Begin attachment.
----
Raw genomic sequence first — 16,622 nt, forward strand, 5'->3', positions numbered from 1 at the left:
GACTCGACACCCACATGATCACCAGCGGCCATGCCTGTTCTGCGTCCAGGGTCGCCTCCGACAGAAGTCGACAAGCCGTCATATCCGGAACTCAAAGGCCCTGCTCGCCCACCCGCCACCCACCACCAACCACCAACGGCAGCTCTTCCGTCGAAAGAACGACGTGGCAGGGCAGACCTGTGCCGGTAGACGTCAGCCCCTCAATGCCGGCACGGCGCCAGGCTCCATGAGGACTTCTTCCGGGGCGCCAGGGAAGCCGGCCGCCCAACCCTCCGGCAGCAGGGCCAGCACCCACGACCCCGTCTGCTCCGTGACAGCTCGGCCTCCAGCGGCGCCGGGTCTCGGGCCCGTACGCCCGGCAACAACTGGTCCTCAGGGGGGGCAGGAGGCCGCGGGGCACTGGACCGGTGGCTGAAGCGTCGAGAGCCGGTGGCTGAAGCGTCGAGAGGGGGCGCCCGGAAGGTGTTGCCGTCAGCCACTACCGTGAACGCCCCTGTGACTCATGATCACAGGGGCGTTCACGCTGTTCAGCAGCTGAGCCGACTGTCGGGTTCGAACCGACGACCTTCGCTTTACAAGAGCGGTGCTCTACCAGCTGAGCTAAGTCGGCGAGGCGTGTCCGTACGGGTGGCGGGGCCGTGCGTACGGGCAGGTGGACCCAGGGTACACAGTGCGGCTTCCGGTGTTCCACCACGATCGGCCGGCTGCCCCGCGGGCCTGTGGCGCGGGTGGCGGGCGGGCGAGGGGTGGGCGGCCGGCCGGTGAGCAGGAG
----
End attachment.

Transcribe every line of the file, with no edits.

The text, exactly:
Raw genomic sequence first — 16,622 nt, forward strand, 5'->3', positions numbered from 1 at the left:
GACTCGACACCCACATGATCACCAGCGGCCATGCCTGTTCTGCGTCCAGGGTCGCCTCCGACAGAAGTCGACAAGCCGTCATATCCGGAACTCAAAGGCCCTGCTCGCCCACCCGCCACCCACCACCAACCACCAACGGCAGCTCTTCCGTCGAAAGAACGACGTGGCAGGGCAGACCTGTGCCGGTAGACGTCAGCCCCTCAATGCCGGCACGGCGCCAGGCTCCATGAGGACTTCTTCCGGGGCGCCAGGGAAGCCGGCCGCCCAACCCTCCGGCAGCAGGGCCAGCACCCACGACCCCGTCTGCTCCGTGACAGCTCGGCCTCCAGCGGCGCCGGGTCTCGGGCCCGTACGCCCGGCAACAACTGGTCCTCAGGGGGGGCAGGAGGCCGCGGGGCACTGGACCGGTGGCTGAAGCGTCGAGAGCCGGTGGCTGAAGCGTCGAGAGGGGGCGCCCGGAAGGTGTTGCCGTCAGCCACTACCGTGAACGCCCCTGTGACTCATGATCACAGGGGCGTTCACGCTGTTCAGCAGCTGAGCCGACTGTCGGGTTCGAACCGACGACCTTCGCTTTACAAGAGCGGTGCTCTACCAGCTGAGCTAAGTCGGCGAGGCGTGTCCGTACGGGTGGCGGGGCCGTGCGTACGGGCAGGTGGACCCAGGGTACACAGTGCGGCTTCCGGTGTTCCACCACGATCGGCCGGCTGCCCCGCGGGCCTGTGGCGCGGGTGGCGGGCGGGCGAGGGGTGGGCGGCCGGCCGGTGAGCAGGAG